Just Can’t Take Me Anywhere!

My parents used to say, “We just can’t take you anywhere”, meaning I could not be trusted not to cause a “scene” – and for parents who valued appearances in society as they did, this was quite the denouncement.

It has only been four months since I emerged from extreme isolation and denial of my social difficulties – the way I dealt with it was by NOT dealing with it: staying isolated and alone, the way I like it. I truly prefer to be alone, and, until recently assumed most autistics were like me.

NOT so. Even some of the most severely impacted are not as misanthropic as I; in fact, they are surprisingly affectionate. I am beginning to consider perhaps my hermit-like qualities are not even related to autism at all. However, the fact remains – I am still as averse to being with other people for more than an hour at a time, maximum. I simply do not LIKE them when I am required to be in their presence. They irritate supremely and my hostility and aggression when irritated is still not completely under my control. I no longer profess to “hate” them as I did vehemently when younger (and before Buddhist training), but still resent any occasion where I must interact face to face, unless it is a structured activity with clear rules, like sporting activities or firefighting. One on one contact is preferable, as there are not as many variables to attend to, but I really prefer digital and online communication – I express myself best there and do not get as frustrated, as I control the interaction and can step away when necessary when getting frustrated.

As a child and adult (up until 1999, when my last documented episode of public aggression occurred), I was extremely aggressive, and, for this reason, was placed in very restrictive settings where they could physically restrain me. I saw no reason not to be so violent until multiple arrests and beatings from the police forced me to re-evaluate my public lashing out. At that time, I discovered Buddhism and its practice of non-violence and rose to the challenge of changing my behavior. I was successful; however, my main strategy was to limit my exposure to provocative situations, which basically meant not venturing into public except when I most others are not present- i.e., never being out in rush hour, going to an all – night supermarket at 4 AM, etc. This did not completely curb my physical and verbal assaultiveness – as recently as a few weeks ago I hit my support person as he was attempting to restrain me from engaging in another obnoxious behavior – disruptive yelling late at night. The difference is now I feel remorse and truly do not want to be this way.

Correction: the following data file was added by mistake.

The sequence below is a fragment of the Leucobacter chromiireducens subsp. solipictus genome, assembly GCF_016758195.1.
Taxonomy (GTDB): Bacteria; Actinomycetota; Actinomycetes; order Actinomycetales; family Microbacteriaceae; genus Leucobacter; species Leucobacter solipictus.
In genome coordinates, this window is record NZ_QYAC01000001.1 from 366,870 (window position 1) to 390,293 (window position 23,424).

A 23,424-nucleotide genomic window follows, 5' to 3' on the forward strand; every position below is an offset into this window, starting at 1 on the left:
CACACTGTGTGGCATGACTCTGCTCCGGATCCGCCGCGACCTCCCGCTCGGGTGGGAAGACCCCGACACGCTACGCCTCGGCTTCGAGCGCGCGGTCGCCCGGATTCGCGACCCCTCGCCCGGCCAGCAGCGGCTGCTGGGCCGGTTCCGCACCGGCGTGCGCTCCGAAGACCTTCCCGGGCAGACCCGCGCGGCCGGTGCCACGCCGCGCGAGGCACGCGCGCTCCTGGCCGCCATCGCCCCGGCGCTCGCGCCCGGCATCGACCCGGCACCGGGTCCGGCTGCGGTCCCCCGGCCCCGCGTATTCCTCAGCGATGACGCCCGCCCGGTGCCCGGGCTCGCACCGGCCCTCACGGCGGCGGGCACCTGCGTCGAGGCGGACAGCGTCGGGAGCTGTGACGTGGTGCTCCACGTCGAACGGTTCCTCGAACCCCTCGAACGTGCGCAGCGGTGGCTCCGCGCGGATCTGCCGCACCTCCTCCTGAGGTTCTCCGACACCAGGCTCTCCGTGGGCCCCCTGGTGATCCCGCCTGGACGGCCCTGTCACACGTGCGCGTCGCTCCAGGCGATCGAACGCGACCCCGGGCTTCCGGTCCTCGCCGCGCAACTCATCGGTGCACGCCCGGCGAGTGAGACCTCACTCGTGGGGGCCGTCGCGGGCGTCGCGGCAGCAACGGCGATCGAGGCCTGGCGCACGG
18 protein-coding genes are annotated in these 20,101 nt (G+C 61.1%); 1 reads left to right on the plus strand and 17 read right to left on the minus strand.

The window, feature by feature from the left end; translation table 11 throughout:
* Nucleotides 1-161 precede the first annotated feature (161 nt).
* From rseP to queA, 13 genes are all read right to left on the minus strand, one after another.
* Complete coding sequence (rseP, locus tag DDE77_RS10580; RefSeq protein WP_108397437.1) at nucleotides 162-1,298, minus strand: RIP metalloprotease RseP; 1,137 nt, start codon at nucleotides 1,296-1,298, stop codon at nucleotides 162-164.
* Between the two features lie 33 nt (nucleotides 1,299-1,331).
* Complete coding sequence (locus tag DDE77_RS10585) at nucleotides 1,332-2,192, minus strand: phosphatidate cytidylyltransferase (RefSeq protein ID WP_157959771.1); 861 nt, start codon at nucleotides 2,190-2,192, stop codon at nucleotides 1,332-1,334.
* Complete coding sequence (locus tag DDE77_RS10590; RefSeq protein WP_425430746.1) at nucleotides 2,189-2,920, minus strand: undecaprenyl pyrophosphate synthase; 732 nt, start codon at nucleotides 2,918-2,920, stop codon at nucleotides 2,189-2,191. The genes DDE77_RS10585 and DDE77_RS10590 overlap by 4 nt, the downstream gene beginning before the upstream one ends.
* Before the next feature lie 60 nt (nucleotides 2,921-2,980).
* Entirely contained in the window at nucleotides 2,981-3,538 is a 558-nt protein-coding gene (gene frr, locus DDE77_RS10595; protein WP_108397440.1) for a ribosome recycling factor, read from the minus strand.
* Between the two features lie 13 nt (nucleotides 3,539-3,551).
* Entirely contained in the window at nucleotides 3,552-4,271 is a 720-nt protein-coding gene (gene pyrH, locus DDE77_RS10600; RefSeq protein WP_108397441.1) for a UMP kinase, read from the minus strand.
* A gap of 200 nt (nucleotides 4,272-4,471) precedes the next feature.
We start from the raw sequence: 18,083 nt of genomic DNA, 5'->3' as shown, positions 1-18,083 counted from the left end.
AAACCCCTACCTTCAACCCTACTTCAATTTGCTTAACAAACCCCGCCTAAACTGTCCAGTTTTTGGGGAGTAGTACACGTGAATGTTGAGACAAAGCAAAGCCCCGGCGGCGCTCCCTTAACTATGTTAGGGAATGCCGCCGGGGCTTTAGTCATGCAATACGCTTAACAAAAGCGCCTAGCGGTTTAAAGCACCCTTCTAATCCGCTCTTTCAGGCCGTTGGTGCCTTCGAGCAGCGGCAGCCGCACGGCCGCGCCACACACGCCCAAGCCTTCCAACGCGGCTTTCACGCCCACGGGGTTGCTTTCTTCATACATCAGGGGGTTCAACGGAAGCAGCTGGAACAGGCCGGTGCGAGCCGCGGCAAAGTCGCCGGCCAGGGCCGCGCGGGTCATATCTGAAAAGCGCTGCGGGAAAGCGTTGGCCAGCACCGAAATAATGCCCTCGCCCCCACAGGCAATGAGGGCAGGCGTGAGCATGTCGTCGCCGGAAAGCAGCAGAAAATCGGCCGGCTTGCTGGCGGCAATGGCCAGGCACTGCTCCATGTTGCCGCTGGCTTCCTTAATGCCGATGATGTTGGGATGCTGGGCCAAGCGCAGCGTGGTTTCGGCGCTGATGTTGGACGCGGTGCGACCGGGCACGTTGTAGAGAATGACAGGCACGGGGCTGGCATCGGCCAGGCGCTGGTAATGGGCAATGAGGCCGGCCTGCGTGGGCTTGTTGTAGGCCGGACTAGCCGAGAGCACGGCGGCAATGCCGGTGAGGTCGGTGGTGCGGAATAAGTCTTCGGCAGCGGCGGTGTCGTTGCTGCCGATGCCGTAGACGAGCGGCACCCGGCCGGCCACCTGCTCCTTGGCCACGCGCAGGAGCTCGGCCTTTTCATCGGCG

Here is an article on aggression in ASD: https://www.dovepress.com/aggression-in-autism-spectrum-disorder-presentation-and-treatment-opti-peer-reviewed-fulltext-article-NDT.

It spends much time discussing antipsychotic medications, which have been tried on me, to no avail. First off, I am extremely sensitive to the neurological side effects such as Parkinsonianism/Extra Pyramidal Symptoms. My diaphragm actually seizes up, and I cannot move the muscles needed to breathe. This makes antipsychotics potentially deadly for me. They also did not ameliorate any of my behavior issues, and since I do not have a thought disorder (schizophrenia), they are useless and harmful for me. Ritalin and the stimulants, which I was on for many years, also do not help in the long run. Neither do any of the other classes of drugs, and, believe me, I have been on them all. Buddhist practice and the willingness to change are the only things which have worked for me, and for that I am grateful.

Thank you, Autistry Studios, for helping me seek resources which may help with self-control, like this one:

aggression2

It may seem simplistic, but I have never attempted anything like this. Only the challenge of following the Buddhist precepts has inspired me to try. When others were attempting to control me, I resisted strenuously -and my will is extremely strong.

Next essay will be on the two days I behaved atrociously in public and how depressed it made me feel –  until today I have been unable to even begin writing on this subject.

I am doing better regarding aggression, but have a long way to go – had I not ventured out on those two days I may still be under the illusion I now have it all under control.

On the bright side – I no longer fight with strangers – nearly all aggression is verbal now, and even that is infrequent as I know my triggers and usually avoid them; the two disastrous days were an experiment against my better judgement. I also did not wear my weighted vest, which DOES help calm me -and both days I FORGOT MY SQUISHIES! It is remarkable how much these items calm me. It is also remarkable how often I forget this.

As far as lashing out at my support guy – I AM sorry, and even that episode was minor.

Tomorrow.

 

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